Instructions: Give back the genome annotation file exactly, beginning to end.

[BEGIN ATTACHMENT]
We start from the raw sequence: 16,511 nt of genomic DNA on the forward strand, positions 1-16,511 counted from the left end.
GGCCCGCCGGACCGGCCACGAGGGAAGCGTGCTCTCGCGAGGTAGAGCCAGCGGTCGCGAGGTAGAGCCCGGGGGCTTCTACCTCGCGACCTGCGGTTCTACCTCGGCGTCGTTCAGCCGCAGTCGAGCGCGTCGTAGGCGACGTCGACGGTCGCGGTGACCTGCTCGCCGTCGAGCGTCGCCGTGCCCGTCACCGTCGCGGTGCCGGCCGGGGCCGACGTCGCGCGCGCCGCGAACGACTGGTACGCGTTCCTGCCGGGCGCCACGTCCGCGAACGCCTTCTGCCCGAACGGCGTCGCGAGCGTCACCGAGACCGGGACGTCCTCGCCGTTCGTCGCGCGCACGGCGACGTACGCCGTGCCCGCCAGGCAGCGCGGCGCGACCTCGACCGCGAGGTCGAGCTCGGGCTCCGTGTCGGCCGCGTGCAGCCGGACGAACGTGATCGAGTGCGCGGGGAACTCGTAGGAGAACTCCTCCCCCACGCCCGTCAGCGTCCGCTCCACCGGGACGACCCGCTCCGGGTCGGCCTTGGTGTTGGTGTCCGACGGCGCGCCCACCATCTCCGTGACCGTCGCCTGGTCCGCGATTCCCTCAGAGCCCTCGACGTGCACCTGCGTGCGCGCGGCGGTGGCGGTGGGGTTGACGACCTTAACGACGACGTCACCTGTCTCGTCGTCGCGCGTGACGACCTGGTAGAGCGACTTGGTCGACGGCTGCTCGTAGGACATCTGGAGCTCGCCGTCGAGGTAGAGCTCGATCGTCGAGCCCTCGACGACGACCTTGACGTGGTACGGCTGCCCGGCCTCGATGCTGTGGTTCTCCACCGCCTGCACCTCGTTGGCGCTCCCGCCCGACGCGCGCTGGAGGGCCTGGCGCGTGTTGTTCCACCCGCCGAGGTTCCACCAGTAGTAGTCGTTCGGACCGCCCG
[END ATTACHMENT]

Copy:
We start from the raw sequence: 16,511 nt of genomic DNA on the forward strand, positions 1-16,511 counted from the left end.
GGCCCGCCGGACCGGCCACGAGGGAAGCGTGCTCTCGCGAGGTAGAGCCAGCGGTCGCGAGGTAGAGCCCGGGGGCTTCTACCTCGCGACCTGCGGTTCTACCTCGGCGTCGTTCAGCCGCAGTCGAGCGCGTCGTAGGCGACGTCGACGGTCGCGGTGACCTGCTCGCCGTCGAGCGTCGCCGTGCCCGTCACCGTCGCGGTGCCGGCCGGGGCCGACGTCGCGCGCGCCGCGAACGACTGGTACGCGTTCCTGCCGGGCGCCACGTCCGCGAACGCCTTCTGCCCGAACGGCGTCGCGAGCGTCACCGAGACCGGGACGTCCTCGCCGTTCGTCGCGCGCACGGCGACGTACGCCGTGCCCGCCAGGCAGCGCGGCGCGACCTCGACCGCGAGGTCGAGCTCGGGCTCCGTGTCGGCCGCGTGCAGCCGGACGAACGTGATCGAGTGCGCGGGGAACTCGTAGGAGAACTCCTCCCCCACGCCCGTCAGCGTCCGCTCCACCGGGACGACCCGCTCCGGGTCGGCCTTGGTGTTGGTGTCCGACGGCGCGCCCACCATCTCCGTGACCGTCGCCTGGTCCGCGATTCCCTCAGAGCCCTCGACGTGCACCTGCGTGCGCGCGGCGGTGGCGGTGGGGTTGACGACCTTAACGACGACGTCACCTGTCTCGTCGTCGCGCGTGACGACCTGGTAGAGCGACTTGGTCGACGGCTGCTCGTAGGACATCTGGAGCTCGCCGTCGAGGTAGAGCTCGATCGTCGAGCCCTCGACGACGACCTTGACGTGGTACGGCTGCCCGGCCTCGATGCTGTGGTTCTCCACCGCCTGCACCTCGTTGGCGCTCCCGCCCGACGCGCGCTGGAGGGCCTGGCGCGTGTTGTTCCACCCGCCGAGGTTCCACCAGTAGTAGTCGTTCGGACCGCCCG